Ultimately, it was made in 1959. It makes the words "hot asphalt" sound quaint. Having not been near a ballad or a radio or the M1 for a while, it's good.

Why not build a piano out of used B-52 wing struts?

That's what Harry Rhodes did during his time off WWII. It's also the name of chapter 3 in How Things Don't Work:

They then get talking about various other DIY kits, like flat pack synths and colour tvs, and finish off with a Chinese proverb (and why not?)

I hear and I forget
I see and I remember
I do and I understand.

I think I'm a sucker for good chapter titles. Papanek's good with titles. Another great one:
"No Roast Tonight - the Lights on My Carving Knife Need Realignment"

Papanek's other good title: the Green Imperative.


Knitting cycle animation.

Mathematical knitting.

Generative knitting via Freddie Robins is all the rage: generator x reckons knitting patterns are harder than programming cellular automation. Ha!

I'm a knit-hacker myself: I don't do patterns. If something needs to be made, it can be figured out. The fun part about knitting is internally configuring the pattern and modifying it as it grows. Admittedly, sometimes it doesn't work. I can't understand starting something completely assured of its end result, it's no fun.

Knitting a consistent real-time typeface remains one of my favourite hobbies.

So, I've found some interesting mathematical knitting projects. And a knitted moebius strip. Yes.

(Why purple? Got to ask.)

How to is here. Might give up the blanket ban for it, bus journeys are long.

Where is Vasco?


Podcast from space.

Steve Robinson talks about insomnia, experimental space walks and tricky gap filler on STS-114.

Golden quotemarks:
"Sure didn't expect that big piece of foam to come off of the tank. Fortunately it missed us."


Comment Vivre Ensemble.

How I wish this connection of mine weren't so shaky - an idiorhythmic ideal in itself. Just for this:

Roland Barthes
- Comment Vivre Ensemble
- le Neutre

36 hours of his lectures at College de France 1977 - 78.

Fontana Modern Masters.

Found these books in a gallery window in Soho a few months ago. They are stunning:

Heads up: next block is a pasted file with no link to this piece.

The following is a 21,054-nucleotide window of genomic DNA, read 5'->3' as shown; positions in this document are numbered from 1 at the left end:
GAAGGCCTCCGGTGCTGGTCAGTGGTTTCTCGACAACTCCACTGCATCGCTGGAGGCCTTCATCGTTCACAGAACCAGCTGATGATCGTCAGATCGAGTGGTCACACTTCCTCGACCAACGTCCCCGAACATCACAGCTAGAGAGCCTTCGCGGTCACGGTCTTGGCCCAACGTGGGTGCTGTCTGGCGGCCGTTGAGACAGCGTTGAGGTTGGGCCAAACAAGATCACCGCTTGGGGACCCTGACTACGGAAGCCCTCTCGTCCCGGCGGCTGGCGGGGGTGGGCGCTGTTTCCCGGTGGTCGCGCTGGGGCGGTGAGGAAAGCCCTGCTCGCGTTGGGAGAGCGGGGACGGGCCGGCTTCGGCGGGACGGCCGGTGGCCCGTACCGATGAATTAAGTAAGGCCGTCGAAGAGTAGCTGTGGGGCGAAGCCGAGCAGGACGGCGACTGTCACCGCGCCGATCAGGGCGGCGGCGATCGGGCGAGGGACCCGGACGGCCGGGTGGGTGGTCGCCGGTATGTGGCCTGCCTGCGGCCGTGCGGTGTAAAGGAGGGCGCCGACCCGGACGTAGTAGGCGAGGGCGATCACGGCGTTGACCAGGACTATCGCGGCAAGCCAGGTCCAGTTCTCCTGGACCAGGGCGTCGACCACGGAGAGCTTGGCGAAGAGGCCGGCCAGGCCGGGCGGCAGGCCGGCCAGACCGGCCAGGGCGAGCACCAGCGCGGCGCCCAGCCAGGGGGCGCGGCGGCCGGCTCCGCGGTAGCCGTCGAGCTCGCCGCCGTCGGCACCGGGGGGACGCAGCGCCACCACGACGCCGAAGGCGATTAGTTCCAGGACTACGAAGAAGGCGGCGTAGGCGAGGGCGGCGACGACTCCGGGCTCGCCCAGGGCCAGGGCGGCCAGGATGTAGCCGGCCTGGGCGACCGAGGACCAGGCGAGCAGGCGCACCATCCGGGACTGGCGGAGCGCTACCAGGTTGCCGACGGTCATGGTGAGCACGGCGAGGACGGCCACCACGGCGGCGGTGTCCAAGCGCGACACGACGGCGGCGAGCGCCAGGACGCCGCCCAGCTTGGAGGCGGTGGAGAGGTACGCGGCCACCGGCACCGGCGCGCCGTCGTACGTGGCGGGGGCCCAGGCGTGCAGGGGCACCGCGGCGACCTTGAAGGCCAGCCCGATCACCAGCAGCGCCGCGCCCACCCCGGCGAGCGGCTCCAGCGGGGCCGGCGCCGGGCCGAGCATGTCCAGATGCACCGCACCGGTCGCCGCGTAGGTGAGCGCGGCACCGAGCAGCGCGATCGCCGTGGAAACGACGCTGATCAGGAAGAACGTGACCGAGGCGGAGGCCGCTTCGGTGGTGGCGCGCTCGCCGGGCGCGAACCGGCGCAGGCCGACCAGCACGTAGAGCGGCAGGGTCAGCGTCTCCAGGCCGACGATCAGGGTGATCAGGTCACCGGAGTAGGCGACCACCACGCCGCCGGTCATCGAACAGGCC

Mike Dempsey was the art director in the 1980s, this I know.

Been trying to find the other covers, but all I can find is some art project by Jame Shovlin redoing them in dripping watercolours. Is that really necessary?

It does give some handy information though:

"To further increase the desirability of each volume, the books were created in series of ten with each of the ten covers sharing the same design albeit with different colours which, when combined with the other nine titles in the series, created a larger composite picture."

Sounds nice. I can only find Beckett:


Eisenman and Koolhaas at the AA.

Architecture, ideology and the city (in 90 minutes)
Subtitle: radical passivity!

So, they talked a lot about diagrams as icons vs indexes, mentioned the moebius strip, and each other through the decades in anecdotal 3rd person.
Peter wore a bow tie, called himself a sportscaster and Rem showed some nice graphs about architects' wages and personality attributes, which made the architects laugh.
But this wasn't as good as when they talked about needs.

They talked a lot about needs: the need for non-phallocentric towers. The need for buildings to have an internal didactic nature. The need for neutrality: the declining importance of the spectacular: moving away from the production/allure of difference.
(Rem's bored of it. Which is different and spectacular, but anyway.)

Can't keep going beyond. Which is where radical passivity / non passive passivity comes in. Not to necessarily know, but an engaging illegibility: to become involved in nothing happening. I say: secret codes.

Eisenman's taking tips from Michael Haneke. He wants to translate films like code inconnu and cache into physical spaces. I'm yet to see these films, I have no idea. In relation to his Holocaust memorial, it's an easy concept to grasp.

They mentioned Blanchot at this point, which was nice, his ideas tie in with a lot of theirs.

At this point I should mention that, amongst other things, this is good:

Favourite quotes of the evening: (- context ++bells)
Rem to Peter: "what you say almost makes me cry."
Peter to Rem: "where will Rem go next?"
Rem to Peter: "you are a successful politician."
Peter to 4 rooms of people: "teaching studios is a waste of time."
Rem to 4 rooms of people: "books are important."